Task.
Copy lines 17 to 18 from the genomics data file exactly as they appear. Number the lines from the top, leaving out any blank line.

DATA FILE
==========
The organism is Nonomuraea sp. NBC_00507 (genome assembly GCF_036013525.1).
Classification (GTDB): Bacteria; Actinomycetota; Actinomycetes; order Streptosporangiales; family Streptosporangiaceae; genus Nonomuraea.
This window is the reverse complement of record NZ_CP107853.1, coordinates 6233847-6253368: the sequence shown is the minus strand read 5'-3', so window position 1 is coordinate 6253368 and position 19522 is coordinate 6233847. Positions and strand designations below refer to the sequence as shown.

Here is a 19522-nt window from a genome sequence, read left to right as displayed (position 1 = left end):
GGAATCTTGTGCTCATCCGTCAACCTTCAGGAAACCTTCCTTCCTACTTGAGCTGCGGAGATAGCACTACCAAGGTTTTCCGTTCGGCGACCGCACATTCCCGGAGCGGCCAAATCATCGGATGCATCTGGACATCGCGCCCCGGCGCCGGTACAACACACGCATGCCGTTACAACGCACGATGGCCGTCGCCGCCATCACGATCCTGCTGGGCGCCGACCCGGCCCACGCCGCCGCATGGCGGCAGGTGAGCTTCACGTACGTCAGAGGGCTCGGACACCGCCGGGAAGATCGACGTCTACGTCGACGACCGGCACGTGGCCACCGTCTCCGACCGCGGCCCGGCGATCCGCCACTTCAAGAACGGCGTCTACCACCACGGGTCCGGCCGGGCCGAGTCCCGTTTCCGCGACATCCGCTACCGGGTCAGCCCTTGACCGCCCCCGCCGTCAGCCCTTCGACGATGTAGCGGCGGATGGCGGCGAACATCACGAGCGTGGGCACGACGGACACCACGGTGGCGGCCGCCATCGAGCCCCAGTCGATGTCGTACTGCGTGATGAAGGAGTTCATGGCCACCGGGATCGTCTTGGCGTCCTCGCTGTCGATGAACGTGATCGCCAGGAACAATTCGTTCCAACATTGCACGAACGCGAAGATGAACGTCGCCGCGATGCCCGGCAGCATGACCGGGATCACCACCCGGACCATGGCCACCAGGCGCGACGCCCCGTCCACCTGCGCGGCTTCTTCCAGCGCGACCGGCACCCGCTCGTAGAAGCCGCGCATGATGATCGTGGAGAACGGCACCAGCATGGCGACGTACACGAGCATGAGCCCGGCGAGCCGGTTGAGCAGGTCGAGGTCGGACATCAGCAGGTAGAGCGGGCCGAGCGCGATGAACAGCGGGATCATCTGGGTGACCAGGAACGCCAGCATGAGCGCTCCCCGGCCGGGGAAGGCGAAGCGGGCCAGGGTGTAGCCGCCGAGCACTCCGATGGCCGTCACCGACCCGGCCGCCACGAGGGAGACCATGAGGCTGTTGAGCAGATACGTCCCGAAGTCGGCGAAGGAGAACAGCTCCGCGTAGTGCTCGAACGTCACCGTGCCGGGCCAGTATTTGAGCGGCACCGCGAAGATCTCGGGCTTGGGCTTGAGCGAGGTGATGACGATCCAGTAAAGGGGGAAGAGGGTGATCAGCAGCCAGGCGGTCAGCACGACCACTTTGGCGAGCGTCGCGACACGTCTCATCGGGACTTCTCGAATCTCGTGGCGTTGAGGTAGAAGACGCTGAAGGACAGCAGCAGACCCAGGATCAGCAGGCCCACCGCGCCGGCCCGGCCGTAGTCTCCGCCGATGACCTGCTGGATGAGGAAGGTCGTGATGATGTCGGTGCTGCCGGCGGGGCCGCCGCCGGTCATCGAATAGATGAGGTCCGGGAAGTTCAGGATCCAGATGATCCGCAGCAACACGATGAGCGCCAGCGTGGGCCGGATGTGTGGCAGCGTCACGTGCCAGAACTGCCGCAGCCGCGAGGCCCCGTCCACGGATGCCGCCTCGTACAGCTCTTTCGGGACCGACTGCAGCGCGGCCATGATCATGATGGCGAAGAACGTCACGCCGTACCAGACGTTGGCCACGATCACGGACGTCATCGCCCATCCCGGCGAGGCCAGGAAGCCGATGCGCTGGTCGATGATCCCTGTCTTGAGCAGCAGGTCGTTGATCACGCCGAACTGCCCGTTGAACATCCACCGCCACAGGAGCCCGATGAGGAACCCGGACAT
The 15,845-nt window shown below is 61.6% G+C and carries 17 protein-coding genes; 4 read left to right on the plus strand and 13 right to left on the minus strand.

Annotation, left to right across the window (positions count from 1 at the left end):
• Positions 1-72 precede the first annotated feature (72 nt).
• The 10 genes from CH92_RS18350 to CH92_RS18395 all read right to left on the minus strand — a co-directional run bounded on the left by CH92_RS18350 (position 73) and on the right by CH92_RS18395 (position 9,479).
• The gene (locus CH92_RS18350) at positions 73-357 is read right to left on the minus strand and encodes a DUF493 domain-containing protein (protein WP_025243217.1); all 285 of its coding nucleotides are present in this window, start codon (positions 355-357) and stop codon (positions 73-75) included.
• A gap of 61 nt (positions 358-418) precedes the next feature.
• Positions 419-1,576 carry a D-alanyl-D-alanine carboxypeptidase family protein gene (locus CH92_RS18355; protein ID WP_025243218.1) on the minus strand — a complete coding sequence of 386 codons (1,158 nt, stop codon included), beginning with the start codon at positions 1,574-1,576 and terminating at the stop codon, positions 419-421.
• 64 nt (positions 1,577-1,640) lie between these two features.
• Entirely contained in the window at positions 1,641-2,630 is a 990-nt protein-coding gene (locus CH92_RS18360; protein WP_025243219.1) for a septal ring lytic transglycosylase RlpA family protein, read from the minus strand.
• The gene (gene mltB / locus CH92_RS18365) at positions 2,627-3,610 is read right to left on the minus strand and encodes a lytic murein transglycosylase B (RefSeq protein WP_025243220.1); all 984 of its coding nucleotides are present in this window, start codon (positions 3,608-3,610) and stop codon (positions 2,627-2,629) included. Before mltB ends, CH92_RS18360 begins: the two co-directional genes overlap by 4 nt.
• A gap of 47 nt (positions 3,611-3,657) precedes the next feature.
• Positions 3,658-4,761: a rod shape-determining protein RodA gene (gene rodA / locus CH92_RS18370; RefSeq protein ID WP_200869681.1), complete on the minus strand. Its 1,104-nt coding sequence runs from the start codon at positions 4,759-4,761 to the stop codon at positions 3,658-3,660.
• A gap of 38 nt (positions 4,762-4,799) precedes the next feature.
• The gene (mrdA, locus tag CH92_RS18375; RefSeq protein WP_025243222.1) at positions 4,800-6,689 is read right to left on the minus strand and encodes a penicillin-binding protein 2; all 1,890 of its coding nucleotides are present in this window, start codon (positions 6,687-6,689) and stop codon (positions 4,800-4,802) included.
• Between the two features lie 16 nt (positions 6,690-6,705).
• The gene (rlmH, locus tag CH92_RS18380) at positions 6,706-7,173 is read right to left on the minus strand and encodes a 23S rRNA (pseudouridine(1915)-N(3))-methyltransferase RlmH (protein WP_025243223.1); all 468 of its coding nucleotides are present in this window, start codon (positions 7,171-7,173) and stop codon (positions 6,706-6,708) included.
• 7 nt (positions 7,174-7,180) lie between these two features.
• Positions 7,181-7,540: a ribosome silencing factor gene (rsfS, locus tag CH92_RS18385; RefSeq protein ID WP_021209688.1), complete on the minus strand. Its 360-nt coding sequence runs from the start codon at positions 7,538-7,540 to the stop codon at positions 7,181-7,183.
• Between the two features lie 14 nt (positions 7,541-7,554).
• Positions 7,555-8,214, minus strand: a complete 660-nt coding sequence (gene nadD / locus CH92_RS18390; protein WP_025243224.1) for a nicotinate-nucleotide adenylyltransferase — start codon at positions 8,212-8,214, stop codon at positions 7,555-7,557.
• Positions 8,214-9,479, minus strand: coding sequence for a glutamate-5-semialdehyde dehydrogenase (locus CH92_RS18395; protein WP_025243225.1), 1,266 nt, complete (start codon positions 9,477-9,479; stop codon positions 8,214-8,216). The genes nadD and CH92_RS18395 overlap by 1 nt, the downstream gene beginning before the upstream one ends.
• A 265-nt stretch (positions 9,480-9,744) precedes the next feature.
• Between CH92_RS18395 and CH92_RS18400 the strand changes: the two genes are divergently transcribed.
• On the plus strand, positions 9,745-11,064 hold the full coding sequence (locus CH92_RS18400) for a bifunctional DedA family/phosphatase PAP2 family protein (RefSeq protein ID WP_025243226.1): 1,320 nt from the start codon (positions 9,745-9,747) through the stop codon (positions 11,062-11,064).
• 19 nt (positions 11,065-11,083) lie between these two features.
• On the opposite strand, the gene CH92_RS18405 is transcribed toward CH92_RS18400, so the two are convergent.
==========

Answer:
• Positions 3,658-4,761: a rod shape-determining protein RodA gene (gene rodA / locus CH92_RS18370; RefSeq protein ID WP_200869681.1), complete on the minus strand. Its 1,104-nt coding sequence runs from the start codon at positions 4,759-4,761 to the stop codon at positions 3,658-3,660.
• A gap of 38 nt (positions 4,762-4,799) precedes the next feature.